Langstone Sanatorium, Portsmouth

Oral Answers to Questions — Hospitals – in the House of Commons at 12:00 am on 13th December 1954.

Alert me about debates like this

Brigadier Clarke:

asked the Minister of Health (1) for what purpose the Langstone Sanatorium, Portsmouth, was used between 1st January, 1953, and November, 1953;

(2) why the Langstone Sanatorium, Portsmouth, was not offered to Portsmouth Corporation until May, 1954, when it became officially surplus in November, 1953; and

(3) when the Langstone Sanatorium, Portsmouth, was last used as a sanatorium; and for what purposes it was subsequently used.

Photo of Mr Iain Macleod Mr Iain Macleod , Enfield West

The last use as a sanatorium was in June, 1950, and it was subsequently used for storage until August, 1953. Although the hospital management committee reported the property as surplus to their requirements at the end of 1953, it was not possible to offer it to Portsmouth Corporation until possible alternative uses for hospital purposes had been considered by the regional hospital board.

Brigadier Clarke:

Does my right hon. Friend agree that the Ministry of Health did not use this hospital for any useful purpose after 1950, that it might well have been handed back to Portsmouth and that it would have saved Portsmouth a lot of money in that case?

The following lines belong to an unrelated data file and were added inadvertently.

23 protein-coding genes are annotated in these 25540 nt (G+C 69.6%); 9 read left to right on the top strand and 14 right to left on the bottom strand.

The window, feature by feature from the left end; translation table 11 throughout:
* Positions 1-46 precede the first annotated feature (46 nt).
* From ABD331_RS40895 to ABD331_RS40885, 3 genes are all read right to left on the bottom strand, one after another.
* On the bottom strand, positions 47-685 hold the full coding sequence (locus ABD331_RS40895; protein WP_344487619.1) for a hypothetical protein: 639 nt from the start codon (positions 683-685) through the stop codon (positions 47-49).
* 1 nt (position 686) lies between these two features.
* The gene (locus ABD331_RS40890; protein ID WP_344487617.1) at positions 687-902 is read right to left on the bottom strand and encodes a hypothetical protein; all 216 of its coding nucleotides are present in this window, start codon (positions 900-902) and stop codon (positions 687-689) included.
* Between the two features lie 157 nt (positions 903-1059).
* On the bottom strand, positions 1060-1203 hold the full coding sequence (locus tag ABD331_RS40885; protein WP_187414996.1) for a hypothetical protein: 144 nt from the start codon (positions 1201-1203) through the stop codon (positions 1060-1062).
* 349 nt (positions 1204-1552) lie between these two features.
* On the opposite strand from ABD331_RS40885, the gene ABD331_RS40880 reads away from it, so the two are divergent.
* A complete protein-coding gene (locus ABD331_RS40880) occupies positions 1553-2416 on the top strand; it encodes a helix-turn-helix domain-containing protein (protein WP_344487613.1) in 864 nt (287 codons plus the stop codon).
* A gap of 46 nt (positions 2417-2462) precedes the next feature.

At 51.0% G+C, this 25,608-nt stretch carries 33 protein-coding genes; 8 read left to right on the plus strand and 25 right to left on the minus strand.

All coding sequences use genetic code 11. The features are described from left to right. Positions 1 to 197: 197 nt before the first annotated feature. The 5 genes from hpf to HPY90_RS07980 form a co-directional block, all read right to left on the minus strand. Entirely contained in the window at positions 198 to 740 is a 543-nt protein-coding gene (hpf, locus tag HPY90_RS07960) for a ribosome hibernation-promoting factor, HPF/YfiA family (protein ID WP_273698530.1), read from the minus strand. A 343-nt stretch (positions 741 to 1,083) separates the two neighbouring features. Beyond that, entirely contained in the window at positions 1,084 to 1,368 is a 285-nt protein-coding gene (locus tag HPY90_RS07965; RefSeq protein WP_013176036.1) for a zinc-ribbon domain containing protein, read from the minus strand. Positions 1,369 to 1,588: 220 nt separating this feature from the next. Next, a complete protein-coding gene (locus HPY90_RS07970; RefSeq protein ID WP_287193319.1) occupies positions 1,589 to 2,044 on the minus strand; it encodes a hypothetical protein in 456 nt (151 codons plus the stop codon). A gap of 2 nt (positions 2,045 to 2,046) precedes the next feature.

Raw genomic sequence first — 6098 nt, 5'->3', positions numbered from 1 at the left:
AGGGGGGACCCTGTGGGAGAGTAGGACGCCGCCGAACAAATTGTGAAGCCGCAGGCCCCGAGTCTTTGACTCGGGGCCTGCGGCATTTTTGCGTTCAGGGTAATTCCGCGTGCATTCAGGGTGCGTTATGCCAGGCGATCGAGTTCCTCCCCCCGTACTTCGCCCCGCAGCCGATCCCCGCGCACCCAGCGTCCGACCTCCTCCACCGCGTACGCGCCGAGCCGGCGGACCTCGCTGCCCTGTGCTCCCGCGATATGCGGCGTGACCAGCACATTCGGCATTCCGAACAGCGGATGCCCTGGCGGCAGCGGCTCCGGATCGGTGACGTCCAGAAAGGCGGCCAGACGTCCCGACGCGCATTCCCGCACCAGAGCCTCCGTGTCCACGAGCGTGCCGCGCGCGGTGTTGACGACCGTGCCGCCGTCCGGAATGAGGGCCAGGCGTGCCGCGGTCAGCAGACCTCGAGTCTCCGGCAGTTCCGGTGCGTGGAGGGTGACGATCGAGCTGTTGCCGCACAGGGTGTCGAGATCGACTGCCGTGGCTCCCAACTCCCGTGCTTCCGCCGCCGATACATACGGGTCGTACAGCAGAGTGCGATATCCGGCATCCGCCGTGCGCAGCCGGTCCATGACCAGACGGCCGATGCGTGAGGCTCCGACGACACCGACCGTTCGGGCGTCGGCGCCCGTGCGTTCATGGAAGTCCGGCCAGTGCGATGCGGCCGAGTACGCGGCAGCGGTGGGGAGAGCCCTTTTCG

Photo of Mr Iain Macleod Mr Iain Macleod , Enfield West

I am afraid that I cannot quite agree with my hon. and gallant Friend. It may have taken a considerable time to dispose of this, but the final decision was well outside the time of the special concession that had been agreed to run for five years from 1948. In the circumstances, I regret that I cannot change my mind.

Brigadier Clarke:

In view of what seems to have been a rather unnecessary delay, will my right hon. Friend now offer the hospital to Portsmouth at the same price at which it could have been offered if there had not been a delay?

Photo of Mr Marcus Lipton Mr Marcus Lipton , Lambeth Brixton

When the Minister says that he cannot quite agree with his hon. and gallant Friend, does he mean that he thoroughly disagrees with him? Would not it be better to say that?